Remember those grade-school field trips where kids have a chance to explore career options. Waste of time, right?
Not for Brett Been, destined to be a 2019 alumnus of the Western Michigan University College of Aviation with a degree in aviation flight science.
While his experience wasn't exactly a replica of an eighth-grade visitation, it was similar enough for him to charter a flight plan toward an upcoming destination -- a first officer for SkyWest Airlines.
Here's his route: Raised in Orland Park, Ill., and destined to be among the squadron of students from his home state who annually flock to Kalamazoo for their aviation training, Been as a youngster did a lot of traveling with his parents.
"We took some awesome trips," he recalls, "and I'd be lying to you if I said the airplane ride was as exciting as the places we were visiting."
That all changed on one trip heading back to his Chicago-area home, way before he graduated from Carl Sandburg High School.
"For some reason," he says, "I asked if I could go into the cockpit and talk to the Southwest Airlines pilots after we landed. My mom came with me and took photos of me sitting in the first officer's seat.
"The captain showed me all of the different bells and whistles on the aircraft," Been says. "That was it for me. I was hooked on flying. I still have that level of excitement to this day. I am lucky to be having that kind of career."
Helping his passion become his vocation was the College of Aviation.
Been and many of his fellow Illinoisans chose WMU because of its decades-old reputation in the aviation industry and its "amazing" training resources. He mentioned the fleet of aircraft available to log flying hours and the FTDs (Flight Training Device), which "in my opinion sets Western apart from other universities."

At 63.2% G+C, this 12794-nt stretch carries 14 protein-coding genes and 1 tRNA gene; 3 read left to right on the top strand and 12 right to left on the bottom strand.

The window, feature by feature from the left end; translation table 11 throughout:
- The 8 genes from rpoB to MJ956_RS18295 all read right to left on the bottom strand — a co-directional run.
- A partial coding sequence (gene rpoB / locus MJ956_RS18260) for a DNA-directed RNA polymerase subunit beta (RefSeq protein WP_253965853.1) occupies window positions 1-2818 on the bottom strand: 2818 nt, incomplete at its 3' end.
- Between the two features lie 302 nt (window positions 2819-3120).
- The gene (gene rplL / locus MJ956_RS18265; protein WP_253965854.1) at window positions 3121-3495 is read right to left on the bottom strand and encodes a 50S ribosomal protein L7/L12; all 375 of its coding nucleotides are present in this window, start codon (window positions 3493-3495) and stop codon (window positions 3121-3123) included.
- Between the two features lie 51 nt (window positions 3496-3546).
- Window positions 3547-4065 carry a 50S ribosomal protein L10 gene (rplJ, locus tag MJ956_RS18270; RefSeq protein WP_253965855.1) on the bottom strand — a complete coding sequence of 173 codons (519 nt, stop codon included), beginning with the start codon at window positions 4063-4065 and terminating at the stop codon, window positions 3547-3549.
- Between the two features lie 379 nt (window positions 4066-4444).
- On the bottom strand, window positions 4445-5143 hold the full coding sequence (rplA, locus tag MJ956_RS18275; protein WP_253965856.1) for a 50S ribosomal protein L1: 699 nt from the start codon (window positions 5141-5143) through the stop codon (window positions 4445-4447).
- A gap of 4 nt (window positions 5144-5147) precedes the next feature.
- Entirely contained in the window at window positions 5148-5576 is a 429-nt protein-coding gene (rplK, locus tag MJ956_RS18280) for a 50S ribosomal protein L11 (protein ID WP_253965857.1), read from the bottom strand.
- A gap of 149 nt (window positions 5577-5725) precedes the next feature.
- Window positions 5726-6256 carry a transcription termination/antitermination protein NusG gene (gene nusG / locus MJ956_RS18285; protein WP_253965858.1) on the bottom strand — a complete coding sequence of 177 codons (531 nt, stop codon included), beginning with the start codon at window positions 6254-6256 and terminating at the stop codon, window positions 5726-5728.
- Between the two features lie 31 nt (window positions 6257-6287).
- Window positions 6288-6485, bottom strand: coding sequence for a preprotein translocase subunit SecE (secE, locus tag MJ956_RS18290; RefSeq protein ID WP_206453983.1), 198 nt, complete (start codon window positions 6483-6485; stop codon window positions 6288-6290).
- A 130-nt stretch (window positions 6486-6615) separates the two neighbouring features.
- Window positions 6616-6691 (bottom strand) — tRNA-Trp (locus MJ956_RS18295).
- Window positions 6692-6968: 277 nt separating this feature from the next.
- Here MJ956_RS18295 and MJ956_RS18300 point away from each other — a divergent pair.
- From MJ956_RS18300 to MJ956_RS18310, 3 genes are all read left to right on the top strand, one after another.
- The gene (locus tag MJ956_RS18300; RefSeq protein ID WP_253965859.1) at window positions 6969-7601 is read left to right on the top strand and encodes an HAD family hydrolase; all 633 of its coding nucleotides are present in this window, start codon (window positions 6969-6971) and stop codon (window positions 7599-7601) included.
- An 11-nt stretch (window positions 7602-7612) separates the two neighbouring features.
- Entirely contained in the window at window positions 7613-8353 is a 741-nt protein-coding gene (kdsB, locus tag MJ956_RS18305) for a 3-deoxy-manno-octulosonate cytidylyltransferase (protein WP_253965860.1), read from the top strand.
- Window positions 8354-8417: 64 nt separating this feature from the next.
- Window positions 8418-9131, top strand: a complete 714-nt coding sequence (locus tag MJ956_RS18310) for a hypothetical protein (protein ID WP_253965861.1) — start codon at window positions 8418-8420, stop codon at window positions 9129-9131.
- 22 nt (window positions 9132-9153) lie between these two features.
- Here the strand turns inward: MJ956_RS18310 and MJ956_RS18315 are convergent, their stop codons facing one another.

Plus, he says, "the fleet maintenance is top tier," something he noticed both as a student and in his first official job in aviation -- one of the college's flight instructors.
In the latter capacity, he believes he learned "a lot of great skills while observing and teaching my students." At the top of that list is "the importance of situational awareness and staying ahead of the aircraft." That could be called a proactive, anticipated approach to the task.
"I emphasized that," he says, "and showed the importance of that perspective by taking them to the busy airports that serve Detroit and Chicago." All of which helps Been as well because he's been training to become a flight officer for SkyWest. As of January 2020, he'll be based out of Chicago O'Hare.
SkyWest was founded in 1972 and still calls St. George, Utah, its home headquarters. Once promoting itself by offering penny-a-pound airplane rides, SkyWest now employs 16,000 folks who are responsible for 2,400 daily flights to 287 destinations across North America. With a fleet of 495 aircraft, it also partners with Delta Air Lines, United Airlines, American Airlines and Alaska Airlines.
Been also chalks up his good fortune to the quality of instructors available at the College of Aviation. In particular was the class in instrument ground school taught by lead flight instructor Jim Whittles. "Each session was always very exciting and I relished learning about all of the different procedures associated with instrument flying. It was my favorite class."
In the team photo of favorite instructors with Whittles is Marty Coaker and another lead flight instructor Ryan Seiler. Because Coaker ranks among the funniest people Been has ever encountered, the course in aviation safety rated as a can't-miss experience. But jokes aside, Coaker's entertaining messages came with real-world flying lessons and carried high-altitude influence in the life of a young pilot.